Rising Nostalgia


Natasha Stallard


Amelia Johnson


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Since opening this year, Mama Tani has lured Dubai’s Emirati community (Al Shamsi says 95 percent of its customers are local Emiratis, a significant percentage in such an internationally infiltrated city) with its easy, breezy menu of khameer sandwiches, which are served with either sweet or savoury fillings. ‘Our customers thank us for giving them that feeling of the past, of being at home.’

The characteristics of khameer can also be traced in its etymology. The name is a variation of the word for yeast, and also ‘yit khammar’, meaning to rise. Al Shamsi refuses to give away her secret recipe for the bread, which was passed down to her by her grandmother. ‘My grandma has always been such a perfectionist with food – she’s known for her good cooking.’

It’s a hard bread to perfect. A regular dough of bread, flour and water serves as a backdrop for other flavours, such as aniseed, sesame seeds, saffron or other staples of the Emirati kitchen. But it’s the inclusion of date syrup that makes khameer stand out from its gluten competitors. The syrup is used as a replacement for sugar, and is added to the dough before it is left to rise. The dough is then rolled, flattened out and placed on a curved metal plate. Egg yolk is brushed across the top to give the dough its glossy sheen, then sprinkled with sesame seeds and cooked over a wood or charcoal fire. ‘Then they would cook it from the bottom and flip it over on the steel plate, so the bread would rise on one side and you’d have your beautiful khammer bread,’ says Al Shamsi, explaining how the whole process takes up to an hour at home, but three minutes in Mama Tani’s high-tech kitchen. ‘Anyone can make khameer, but it’s not easy to make good khameer. It’s hard to get the taste.’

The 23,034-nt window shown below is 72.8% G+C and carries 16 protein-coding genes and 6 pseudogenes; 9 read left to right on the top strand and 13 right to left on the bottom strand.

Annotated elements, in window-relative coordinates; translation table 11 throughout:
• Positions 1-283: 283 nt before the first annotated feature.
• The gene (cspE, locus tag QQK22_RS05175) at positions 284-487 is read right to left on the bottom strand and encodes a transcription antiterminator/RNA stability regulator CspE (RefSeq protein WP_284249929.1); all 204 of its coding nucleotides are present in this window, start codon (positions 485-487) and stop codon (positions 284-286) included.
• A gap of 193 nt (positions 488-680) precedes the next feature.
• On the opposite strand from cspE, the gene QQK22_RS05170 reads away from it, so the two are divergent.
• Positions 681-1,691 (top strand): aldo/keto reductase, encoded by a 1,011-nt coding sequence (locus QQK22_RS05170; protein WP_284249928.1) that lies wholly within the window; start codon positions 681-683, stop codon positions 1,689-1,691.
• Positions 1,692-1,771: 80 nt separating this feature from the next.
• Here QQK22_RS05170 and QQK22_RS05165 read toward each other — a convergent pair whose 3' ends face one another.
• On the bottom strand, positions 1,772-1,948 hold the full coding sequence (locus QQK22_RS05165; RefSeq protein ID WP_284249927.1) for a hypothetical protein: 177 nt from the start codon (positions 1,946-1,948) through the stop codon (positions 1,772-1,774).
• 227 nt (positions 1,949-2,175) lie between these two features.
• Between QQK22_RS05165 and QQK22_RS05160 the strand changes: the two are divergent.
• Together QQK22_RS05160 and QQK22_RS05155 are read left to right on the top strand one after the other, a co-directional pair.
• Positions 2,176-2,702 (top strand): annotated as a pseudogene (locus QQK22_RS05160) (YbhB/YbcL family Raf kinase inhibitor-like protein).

Rigga is another well-loved Emirati bread which is much easier to perfect, says Al Shamsi, thanks to its crepe-like consistency. But it’s khameer that has that extra special ‘something’, especially once sliced and spread with white cheese, honey or one of Mama Tani’s more contemporary fillings. One of the café’s most popular orders is its khameer filled with saffron cream, accentuated by a layer of chopped dates and roughly sprinkled pistachios.

Saffron has a long history in Emirati cooking. A favourite import from India and Iran, its luxury status (and cost) means that it is used conscientiously and with care. Saffron threads are placed in lukewarm water, to bring out their distinctive bittersweet, honey taste and rusty colour, and then used to add depth to a recipe, such as Al Shamsi’s saffron cream. Added to some light whipping cream, the saffron provides a graceful base for other popular Middle Eastern fruits and spices, such as the handful of locally-sourced dates and pistachios used in Mama Tani’s recipe. The ingredients linger with the past. ‘It’s the texture of the bread. It has a little bit of a rustic texture – that’s where the nostalgia comes from, the hint of date. The aniseed gives it that nostalgic feeling.’ Like a Proustian madeleine, khameer has the ability to move the mind into a stream of memories and moments.

This article appears in the issue40Buy Now